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By: Emma http://www.historiann.com/2011/12/01/more-thoughts-on-penn-state-a-former-insiders-view/comment-page-1/#comment-914715 Fri, 02 Dec 2011 17:25:49 +0000 http://www.historiann.com/?p=17386#comment-914715 If you report criminal acts to policy or law enforcement authorities, you may be protected by whistleblower statutes in your state. That’s the case in PA, so there’s no excuse for Paterno or McQueary not to have gone to the police — other than institutional capture, i.e. they were captured by the institution in which they worked. *Why* they were captured is probably the more interesting inquiry than the fact that they were captured.

The internal hierarchies are set up exactly to keep things in-house, to create institutional capture. That’s why there are private security forces at colleges and universities. That there’s no “system” set up, or “trigger” enabled for going outside the system is a feature, not a bug. That is why whistleblower statutes exist, because of that reality.

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By: truffula http://www.historiann.com/2011/12/01/more-thoughts-on-penn-state-a-former-insiders-view/comment-page-1/#comment-914681 Fri, 02 Dec 2011 16:31:49 +0000 http://www.historiann.com/?p=17386#comment-914681 I’ve never heard of a Dean refusing to permit a Chair to serve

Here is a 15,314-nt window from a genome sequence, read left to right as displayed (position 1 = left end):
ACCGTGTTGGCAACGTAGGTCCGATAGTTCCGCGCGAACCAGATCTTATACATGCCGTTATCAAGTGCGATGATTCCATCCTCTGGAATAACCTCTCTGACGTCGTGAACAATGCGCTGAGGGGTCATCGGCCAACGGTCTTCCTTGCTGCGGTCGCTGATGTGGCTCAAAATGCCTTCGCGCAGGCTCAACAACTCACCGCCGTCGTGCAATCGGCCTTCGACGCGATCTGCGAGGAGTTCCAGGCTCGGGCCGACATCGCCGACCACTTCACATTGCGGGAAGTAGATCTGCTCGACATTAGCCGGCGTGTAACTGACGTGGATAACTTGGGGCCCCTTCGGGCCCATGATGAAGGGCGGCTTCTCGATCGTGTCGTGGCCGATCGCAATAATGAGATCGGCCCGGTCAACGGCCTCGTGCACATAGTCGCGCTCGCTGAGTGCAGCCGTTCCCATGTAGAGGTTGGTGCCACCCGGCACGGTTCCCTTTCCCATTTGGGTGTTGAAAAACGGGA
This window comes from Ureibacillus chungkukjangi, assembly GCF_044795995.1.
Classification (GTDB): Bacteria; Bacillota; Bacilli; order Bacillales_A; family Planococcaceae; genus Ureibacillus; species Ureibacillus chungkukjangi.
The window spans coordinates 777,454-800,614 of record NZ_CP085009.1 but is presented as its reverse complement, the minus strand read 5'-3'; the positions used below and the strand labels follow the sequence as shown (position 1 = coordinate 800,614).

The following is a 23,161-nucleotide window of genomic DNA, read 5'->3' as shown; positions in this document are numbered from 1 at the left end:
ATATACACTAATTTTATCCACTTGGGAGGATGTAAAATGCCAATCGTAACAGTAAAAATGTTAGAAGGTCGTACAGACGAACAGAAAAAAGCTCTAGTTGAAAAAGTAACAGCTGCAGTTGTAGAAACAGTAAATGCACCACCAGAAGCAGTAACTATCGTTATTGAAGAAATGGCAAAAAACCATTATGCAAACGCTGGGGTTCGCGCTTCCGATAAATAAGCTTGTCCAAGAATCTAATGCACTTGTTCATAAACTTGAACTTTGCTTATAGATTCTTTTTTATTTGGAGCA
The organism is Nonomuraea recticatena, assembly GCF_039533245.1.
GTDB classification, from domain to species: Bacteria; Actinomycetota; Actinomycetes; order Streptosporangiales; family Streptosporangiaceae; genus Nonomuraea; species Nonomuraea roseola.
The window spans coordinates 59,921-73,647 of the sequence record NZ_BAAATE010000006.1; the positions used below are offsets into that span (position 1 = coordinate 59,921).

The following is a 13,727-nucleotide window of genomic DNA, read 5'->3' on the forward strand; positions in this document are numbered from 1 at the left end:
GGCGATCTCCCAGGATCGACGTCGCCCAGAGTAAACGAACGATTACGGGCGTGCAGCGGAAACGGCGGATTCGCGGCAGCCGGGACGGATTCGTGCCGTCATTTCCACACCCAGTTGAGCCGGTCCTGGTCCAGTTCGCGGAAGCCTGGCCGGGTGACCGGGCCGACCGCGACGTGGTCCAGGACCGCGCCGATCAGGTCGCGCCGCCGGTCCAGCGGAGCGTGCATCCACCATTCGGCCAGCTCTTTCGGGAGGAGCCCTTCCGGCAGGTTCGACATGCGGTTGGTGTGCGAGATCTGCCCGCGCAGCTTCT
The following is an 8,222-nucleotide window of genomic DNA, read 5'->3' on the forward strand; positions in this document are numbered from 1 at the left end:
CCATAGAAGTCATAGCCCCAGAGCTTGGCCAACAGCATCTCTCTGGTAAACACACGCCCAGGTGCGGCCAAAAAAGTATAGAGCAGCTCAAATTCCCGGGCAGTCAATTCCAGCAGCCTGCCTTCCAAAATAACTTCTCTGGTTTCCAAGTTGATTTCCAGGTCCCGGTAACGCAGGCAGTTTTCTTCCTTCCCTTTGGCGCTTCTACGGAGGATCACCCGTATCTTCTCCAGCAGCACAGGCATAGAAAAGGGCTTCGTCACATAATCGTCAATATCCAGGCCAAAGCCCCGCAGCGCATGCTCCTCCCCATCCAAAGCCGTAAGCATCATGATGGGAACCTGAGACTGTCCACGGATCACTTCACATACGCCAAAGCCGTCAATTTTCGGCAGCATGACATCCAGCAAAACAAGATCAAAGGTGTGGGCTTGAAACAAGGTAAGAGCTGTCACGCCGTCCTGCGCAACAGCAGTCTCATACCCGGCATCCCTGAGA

That happened in my department once, many years ago. It was bigotry on the part of the dean.

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By: Historiann http://www.historiann.com/2011/12/01/more-thoughts-on-penn-state-a-former-insiders-view/comment-page-1/#comment-914635 Fri, 02 Dec 2011 15:15:38 +0000 http://www.historiann.com/?p=17386#comment-914635 I think it’s the case at most unis that Chairs serve at the pleasure of the Dean, although they are usually elected by their faculties first. At least, that’s how it works at Baa Ram U.–I’ve never heard of a Dean refusing to permit a Chair to serve as Chair, but she has the power to refuse to permit an elected Chair to serve. (And that’s how it was at the other places I’ve worked, too.)